pkincy Level 1 Level 1 (15 points)
    My my we have some biased posters around. ("The IPAD is perfect the problem is everywhere else", is ultimately a less than helpful response.)

    It appears to me that everyone is ignoring the OPs stated problems. If his IPhone will work with the hotel's networks (as will his PC) and his IPAD won't than it appears that the problem is the IPAD not the hotel. I think "Elementary, My dear Watson" is in order here.

    Do see a couple of similar posts in this forum. In one, the users IPAD would not connect and his wife's would. no solution yet. In another the user couldn't connect but a hard reset fixed that problem. So it seems likely that the problem is one that may exist with the iteration of Safari used in the IPAD rather than the hotel's router or the IPAD OS.

    So if I find I have this problem (precisely why I bought a WiFi + 3G to give myself connectivity backup) I will look to the Safari to try and trouble shoot.

    Perry
  • 20. Re: Hotel Wi-Fi networks with iPad
    Tamara Level 6 Level 6 (13,730 points)
    pkincy wrote:
    It appears to me that everyone is ignoring the OPs stated problems. If his IPhone will work with the hotel's networks (as will his PC) and his IPAD won't than it appears that the problem is the IPAD not the hotel. I think "Elementary, My dear Watson" is in order here.


    Actually, you have it reversed. Back when wifi first starting appearing in hotels, hotel IT departments were configuring their networks to only work with PCs that had IE. My Macs would not work on their wifi. Was this Apple's fault that hotels were configuring their wifi to only work with IE on a PC? Where the iPad is a new device, hotels will need to update router firmware and make changes to their configurations.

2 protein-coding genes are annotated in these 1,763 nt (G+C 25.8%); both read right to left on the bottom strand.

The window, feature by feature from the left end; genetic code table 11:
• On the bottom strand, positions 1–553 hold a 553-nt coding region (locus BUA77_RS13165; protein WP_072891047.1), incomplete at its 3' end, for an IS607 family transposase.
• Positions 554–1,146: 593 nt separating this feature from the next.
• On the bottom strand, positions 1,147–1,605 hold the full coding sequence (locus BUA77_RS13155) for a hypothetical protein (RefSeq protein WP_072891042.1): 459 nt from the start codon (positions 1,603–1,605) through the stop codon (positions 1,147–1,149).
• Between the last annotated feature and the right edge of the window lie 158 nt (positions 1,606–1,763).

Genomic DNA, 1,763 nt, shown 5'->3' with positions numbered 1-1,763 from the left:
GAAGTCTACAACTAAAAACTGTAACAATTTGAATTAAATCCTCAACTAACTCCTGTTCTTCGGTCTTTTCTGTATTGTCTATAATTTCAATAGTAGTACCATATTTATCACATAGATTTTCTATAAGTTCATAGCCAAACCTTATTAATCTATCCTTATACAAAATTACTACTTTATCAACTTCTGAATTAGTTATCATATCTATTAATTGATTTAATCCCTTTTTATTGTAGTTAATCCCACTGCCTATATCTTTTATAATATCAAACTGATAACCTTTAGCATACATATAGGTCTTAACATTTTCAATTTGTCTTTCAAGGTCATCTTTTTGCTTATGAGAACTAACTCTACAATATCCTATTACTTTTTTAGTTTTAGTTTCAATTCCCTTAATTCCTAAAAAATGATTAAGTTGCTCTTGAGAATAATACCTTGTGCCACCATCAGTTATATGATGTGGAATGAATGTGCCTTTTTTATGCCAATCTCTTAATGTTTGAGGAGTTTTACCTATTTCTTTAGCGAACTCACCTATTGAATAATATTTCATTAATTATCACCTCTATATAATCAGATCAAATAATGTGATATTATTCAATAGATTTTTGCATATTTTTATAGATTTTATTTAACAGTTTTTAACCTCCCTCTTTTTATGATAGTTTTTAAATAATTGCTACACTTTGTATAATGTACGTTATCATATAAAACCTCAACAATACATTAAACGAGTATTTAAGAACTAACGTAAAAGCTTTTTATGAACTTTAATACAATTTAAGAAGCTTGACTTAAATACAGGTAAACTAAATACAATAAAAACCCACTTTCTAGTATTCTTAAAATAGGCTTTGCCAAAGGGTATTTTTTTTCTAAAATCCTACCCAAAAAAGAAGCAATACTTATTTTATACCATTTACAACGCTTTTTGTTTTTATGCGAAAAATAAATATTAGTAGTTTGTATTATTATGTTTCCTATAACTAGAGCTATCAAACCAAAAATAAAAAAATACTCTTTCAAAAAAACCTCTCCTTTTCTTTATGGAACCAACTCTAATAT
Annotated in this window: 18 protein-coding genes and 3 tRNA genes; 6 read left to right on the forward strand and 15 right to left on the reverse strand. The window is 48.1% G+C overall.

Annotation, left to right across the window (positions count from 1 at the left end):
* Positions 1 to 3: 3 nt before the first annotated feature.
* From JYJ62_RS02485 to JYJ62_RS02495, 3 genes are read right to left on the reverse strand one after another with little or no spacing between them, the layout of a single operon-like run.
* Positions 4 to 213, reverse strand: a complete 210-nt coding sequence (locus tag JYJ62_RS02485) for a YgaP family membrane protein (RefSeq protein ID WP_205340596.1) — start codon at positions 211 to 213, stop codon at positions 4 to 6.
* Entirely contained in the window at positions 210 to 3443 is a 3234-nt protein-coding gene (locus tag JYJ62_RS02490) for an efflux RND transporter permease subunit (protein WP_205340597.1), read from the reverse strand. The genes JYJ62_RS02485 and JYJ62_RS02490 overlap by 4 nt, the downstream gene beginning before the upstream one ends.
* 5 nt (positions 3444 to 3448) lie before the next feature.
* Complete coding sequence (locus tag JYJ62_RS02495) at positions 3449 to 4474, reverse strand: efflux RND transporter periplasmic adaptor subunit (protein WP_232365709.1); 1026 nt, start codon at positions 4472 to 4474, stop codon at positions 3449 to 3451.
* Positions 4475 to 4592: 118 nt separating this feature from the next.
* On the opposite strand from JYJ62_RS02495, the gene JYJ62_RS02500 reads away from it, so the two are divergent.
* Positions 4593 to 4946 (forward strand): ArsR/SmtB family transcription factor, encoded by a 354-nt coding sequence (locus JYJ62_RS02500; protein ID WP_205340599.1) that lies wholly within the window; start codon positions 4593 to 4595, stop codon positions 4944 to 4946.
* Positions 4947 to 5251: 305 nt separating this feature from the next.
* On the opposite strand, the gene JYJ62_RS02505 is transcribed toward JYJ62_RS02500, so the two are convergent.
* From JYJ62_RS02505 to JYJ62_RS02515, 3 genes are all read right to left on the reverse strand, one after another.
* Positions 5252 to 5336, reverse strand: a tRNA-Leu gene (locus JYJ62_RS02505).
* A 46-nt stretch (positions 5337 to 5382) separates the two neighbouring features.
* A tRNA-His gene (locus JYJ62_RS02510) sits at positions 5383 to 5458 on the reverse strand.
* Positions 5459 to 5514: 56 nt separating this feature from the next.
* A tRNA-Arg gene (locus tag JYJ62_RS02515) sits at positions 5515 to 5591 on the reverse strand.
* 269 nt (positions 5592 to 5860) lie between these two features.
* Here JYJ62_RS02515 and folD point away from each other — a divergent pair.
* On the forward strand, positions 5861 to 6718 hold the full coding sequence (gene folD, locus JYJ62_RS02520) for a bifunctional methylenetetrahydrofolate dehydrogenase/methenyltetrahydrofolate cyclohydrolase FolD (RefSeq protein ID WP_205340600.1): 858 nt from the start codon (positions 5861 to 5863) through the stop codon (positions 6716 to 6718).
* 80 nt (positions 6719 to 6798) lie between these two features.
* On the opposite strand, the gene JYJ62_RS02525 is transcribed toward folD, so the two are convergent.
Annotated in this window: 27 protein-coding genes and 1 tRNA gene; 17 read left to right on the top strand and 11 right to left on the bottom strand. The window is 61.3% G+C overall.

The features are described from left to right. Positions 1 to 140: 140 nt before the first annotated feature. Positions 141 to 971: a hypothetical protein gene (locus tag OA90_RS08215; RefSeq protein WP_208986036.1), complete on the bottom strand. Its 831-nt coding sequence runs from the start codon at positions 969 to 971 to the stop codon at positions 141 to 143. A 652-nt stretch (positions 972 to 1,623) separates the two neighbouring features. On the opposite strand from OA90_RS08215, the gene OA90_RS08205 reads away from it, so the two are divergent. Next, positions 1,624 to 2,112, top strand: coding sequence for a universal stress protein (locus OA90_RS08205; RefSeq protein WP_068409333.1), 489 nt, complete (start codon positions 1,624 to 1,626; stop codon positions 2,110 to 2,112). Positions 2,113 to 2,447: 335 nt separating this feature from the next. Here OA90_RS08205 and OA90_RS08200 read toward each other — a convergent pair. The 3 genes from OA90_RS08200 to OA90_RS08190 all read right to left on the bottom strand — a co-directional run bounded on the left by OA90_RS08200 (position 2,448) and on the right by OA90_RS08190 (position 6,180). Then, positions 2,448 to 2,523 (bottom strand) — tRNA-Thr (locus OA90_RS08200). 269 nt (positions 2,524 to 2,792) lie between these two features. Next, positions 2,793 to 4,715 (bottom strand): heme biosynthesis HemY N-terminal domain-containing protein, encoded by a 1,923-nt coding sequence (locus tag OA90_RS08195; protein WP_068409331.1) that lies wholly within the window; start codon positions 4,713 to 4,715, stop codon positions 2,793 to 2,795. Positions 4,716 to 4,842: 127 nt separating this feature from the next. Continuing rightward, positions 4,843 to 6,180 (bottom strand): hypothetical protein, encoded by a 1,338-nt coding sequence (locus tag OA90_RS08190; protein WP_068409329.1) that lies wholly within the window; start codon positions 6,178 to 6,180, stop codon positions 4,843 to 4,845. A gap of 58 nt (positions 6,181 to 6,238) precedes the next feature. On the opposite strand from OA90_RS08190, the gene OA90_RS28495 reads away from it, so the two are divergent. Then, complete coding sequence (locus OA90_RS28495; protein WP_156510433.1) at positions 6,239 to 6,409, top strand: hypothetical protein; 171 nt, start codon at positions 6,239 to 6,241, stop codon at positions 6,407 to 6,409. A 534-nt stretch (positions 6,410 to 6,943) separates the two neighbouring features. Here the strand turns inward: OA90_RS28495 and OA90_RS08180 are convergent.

• 21. Re: Hotel Wi-Fi networks with iPad
    JimHdk Level 7 Level 7 (23,635 points)
    pkincy wrote:
    My my we have some biased posters around. ("The IPAD is perfect the problem is everywhere else", is ultimately a less than helpful response.)
    Perry


    He might be biased (or not) but etresoft is correct, the Princeton story is completely irrelevant to connecting to WiFi services at hotels/universities, etc.

    If the many posters on this subject would do a search of the forums they would find that the subject of hotel wifi has come up before.

    For example see this thread http://discussions.apple.com/thread.jspa?threadID=2389491&start=0&tstart=0

    There can be a conflict with the Safari autofill option with some WiFi services. Before attempting to logon go to Settings > Safari > AutoFill and turn it off.
  • 22. Re: Hotel Wi-Fi networks with iPad
    trikkker Level 1 Level 1 (0 points)
    Had the same problem, turning off autofill solved it!

    Thx!
  • 23. Re: Hotel Wi-Fi networks with iPad
    swandy Level 1 Level 1 (85 points)
    While I can not talk directly to the OPs problem, my wife and I just spent 10 nights In 5 different hotels in Italy and did not have a problem in any of them. (2 were free and the other 3 required payment and a login.) However I did have problem at the Frankfurt Germany airport. The iPad did successfully log into the Sprint network - unfortunately I don't have a Sprint account - and the "free public access" network never assigned an IP address. (I was told by someone else with a laptop that it took him FOREVER to get assigned an address and my layover was only one hour.)
  • 24. Re: Hotel Wi-Fi networks with iPad
    Al Doland Level 1 Level 1 (0 points)